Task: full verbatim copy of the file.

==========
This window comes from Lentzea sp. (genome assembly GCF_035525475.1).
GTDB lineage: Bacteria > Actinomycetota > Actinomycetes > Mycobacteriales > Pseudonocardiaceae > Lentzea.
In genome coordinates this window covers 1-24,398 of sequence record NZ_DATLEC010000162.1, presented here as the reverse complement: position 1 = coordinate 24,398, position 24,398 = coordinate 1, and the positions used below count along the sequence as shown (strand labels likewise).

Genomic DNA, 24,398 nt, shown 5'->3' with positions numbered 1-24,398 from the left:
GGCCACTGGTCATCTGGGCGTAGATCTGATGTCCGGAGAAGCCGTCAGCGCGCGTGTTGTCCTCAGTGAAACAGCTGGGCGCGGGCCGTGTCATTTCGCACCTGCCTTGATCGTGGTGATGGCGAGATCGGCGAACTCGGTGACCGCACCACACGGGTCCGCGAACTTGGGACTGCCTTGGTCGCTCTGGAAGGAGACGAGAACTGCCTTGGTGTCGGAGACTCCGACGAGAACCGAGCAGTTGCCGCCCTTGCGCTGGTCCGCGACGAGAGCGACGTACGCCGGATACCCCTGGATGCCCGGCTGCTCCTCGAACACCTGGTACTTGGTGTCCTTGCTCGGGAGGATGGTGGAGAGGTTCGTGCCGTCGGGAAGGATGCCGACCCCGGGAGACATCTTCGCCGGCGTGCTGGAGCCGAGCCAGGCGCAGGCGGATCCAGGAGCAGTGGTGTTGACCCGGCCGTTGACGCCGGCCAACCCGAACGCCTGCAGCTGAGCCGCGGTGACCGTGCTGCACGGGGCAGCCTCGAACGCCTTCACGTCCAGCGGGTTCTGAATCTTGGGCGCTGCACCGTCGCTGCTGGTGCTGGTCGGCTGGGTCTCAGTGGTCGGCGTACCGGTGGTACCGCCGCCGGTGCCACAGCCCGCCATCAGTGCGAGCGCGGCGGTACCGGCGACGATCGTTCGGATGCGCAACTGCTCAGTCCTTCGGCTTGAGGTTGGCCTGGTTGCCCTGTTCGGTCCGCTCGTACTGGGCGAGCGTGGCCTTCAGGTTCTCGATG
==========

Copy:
This window comes from Lentzea sp. (genome assembly GCF_035525475.1).
GTDB lineage: Bacteria > Actinomycetota > Actinomycetes > Mycobacteriales > Pseudonocardiaceae > Lentzea.
In genome coordinates this window covers 1-24,398 of sequence record NZ_DATLEC010000162.1, presented here as the reverse complement: position 1 = coordinate 24,398, position 24,398 = coordinate 1, and the positions used below count along the sequence as shown (strand labels likewise).

Genomic DNA, 24,398 nt, shown 5'->3' with positions numbered 1-24,398 from the left:
GGCCACTGGTCATCTGGGCGTAGATCTGATGTCCGGAGAAGCCGTCAGCGCGCGTGTTGTCCTCAGTGAAACAGCTGGGCGCGGGCCGTGTCATTTCGCACCTGCCTTGATCGTGGTGATGGCGAGATCGGCGAACTCGGTGACCGCACCACACGGGTCCGCGAACTTGGGACTGCCTTGGTCGCTCTGGAAGGAGACGAGAACTGCCTTGGTGTCGGAGACTCCGACGAGAACCGAGCAGTTGCCGCCCTTGCGCTGGTCCGCGACGAGAGCGACGTACGCCGGATACCCCTGGATGCCCGGCTGCTCCTCGAACACCTGGTACTTGGTGTCCTTGCTCGGGAGGATGGTGGAGAGGTTCGTGCCGTCGGGAAGGATGCCGACCCCGGGAGACATCTTCGCCGGCGTGCTGGAGCCGAGCCAGGCGCAGGCGGATCCAGGAGCAGTGGTGTTGACCCGGCCGTTGACGCCGGCCAACCCGAACGCCTGCAGCTGAGCCGCGGTGACCGTGCTGCACGGGGCAGCCTCGAACGCCTTCACGTCCAGCGGGTTCTGAATCTTGGGCGCTGCACCGTCGCTGCTGGTGCTGGTCGGCTGGGTCTCAGTGGTCGGCGTACCGGTGGTACCGCCGCCGGTGCCACAGCCCGCCATCAGTGCGAGCGCGGCGGTACCGGCGACGATCGTTCGGATGCGCAACTGCTCAGTCCTTCGGCTTGAGGTTGGCCTGGTTGCCCTGTTCGGTCCGCTCGTACTGGGCGAGCGTGGCCTTCAGGTTCTCGATG